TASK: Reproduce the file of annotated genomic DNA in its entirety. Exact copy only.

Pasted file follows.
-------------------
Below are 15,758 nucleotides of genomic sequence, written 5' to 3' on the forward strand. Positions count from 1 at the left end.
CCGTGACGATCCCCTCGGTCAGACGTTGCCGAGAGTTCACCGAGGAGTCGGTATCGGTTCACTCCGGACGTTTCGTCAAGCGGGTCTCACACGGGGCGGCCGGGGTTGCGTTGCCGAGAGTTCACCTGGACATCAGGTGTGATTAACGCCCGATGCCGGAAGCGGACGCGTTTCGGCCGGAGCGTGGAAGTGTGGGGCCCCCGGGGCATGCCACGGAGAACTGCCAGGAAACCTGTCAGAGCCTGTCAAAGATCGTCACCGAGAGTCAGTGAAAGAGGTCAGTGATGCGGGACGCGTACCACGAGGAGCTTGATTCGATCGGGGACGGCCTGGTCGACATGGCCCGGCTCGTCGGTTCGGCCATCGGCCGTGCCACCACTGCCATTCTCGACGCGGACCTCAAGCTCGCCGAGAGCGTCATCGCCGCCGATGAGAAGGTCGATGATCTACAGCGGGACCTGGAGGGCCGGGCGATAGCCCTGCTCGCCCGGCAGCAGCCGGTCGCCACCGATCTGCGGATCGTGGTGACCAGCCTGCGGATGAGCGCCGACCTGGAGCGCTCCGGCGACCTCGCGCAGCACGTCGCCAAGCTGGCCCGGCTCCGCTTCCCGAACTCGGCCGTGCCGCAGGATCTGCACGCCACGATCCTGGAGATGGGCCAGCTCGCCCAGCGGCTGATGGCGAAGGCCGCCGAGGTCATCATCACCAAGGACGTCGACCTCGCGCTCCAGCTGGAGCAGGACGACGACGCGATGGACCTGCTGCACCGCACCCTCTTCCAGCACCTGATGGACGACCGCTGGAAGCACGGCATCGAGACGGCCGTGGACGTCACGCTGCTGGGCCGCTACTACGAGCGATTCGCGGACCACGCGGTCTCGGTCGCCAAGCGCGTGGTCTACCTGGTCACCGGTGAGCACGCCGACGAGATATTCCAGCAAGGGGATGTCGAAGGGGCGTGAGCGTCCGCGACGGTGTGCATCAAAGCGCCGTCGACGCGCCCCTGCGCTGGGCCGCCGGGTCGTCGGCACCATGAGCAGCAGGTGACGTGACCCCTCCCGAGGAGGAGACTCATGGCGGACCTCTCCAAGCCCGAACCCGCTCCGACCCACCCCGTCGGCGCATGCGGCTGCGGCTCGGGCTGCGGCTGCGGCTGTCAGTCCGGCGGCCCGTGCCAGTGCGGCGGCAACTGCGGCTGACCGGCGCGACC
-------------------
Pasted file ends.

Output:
Below are 15,758 nucleotides of genomic sequence, written 5' to 3' on the forward strand. Positions count from 1 at the left end.
CCGTGACGATCCCCTCGGTCAGACGTTGCCGAGAGTTCACCGAGGAGTCGGTATCGGTTCACTCCGGACGTTTCGTCAAGCGGGTCTCACACGGGGCGGCCGGGGTTGCGTTGCCGAGAGTTCACCTGGACATCAGGTGTGATTAACGCCCGATGCCGGAAGCGGACGCGTTTCGGCCGGAGCGTGGAAGTGTGGGGCCCCCGGGGCATGCCACGGAGAACTGCCAGGAAACCTGTCAGAGCCTGTCAAAGATCGTCACCGAGAGTCAGTGAAAGAGGTCAGTGATGCGGGACGCGTACCACGAGGAGCTTGATTCGATCGGGGACGGCCTGGTCGACATGGCCCGGCTCGTCGGTTCGGCCATCGGCCGTGCCACCACTGCCATTCTCGACGCGGACCTCAAGCTCGCCGAGAGCGTCATCGCCGCCGATGAGAAGGTCGATGATCTACAGCGGGACCTGGAGGGCCGGGCGATAGCCCTGCTCGCCCGGCAGCAGCCGGTCGCCACCGATCTGCGGATCGTGGTGACCAGCCTGCGGATGAGCGCCGACCTGGAGCGCTCCGGCGACCTCGCGCAGCACGTCGCCAAGCTGGCCCGGCTCCGCTTCCCGAACTCGGCCGTGCCGCAGGATCTGCACGCCACGATCCTGGAGATGGGCCAGCTCGCCCAGCGGCTGATGGCGAAGGCCGCCGAGGTCATCATCACCAAGGACGTCGACCTCGCGCTCCAGCTGGAGCAGGACGACGACGCGATGGACCTGCTGCACCGCACCCTCTTCCAGCACCTGATGGACGACCGCTGGAAGCACGGCATCGAGACGGCCGTGGACGTCACGCTGCTGGGCCGCTACTACGAGCGATTCGCGGACCACGCGGTCTCGGTCGCCAAGCGCGTGGTCTACCTGGTCACCGGTGAGCACGCCGACGAGATATTCCAGCAAGGGGATGTCGAAGGGGCGTGAGCGTCCGCGACGGTGTGCATCAAAGCGCCGTCGACGCGCCCCTGCGCTGGGCCGCCGGGTCGTCGGCACCATGAGCAGCAGGTGACGTGACCCCTCCCGAGGAGGAGACTCATGGCGGACCTCTCCAAGCCCGAACCCGCTCCGACCCACCCCGTCGGCGCATGCGGCTGCGGCTCGGGCTGCGGCTGCGGCTGTCAGTCCGGCGGCCCGTGCCAGTGCGGCGGCAACTGCGGCTGACCGGCGCGACC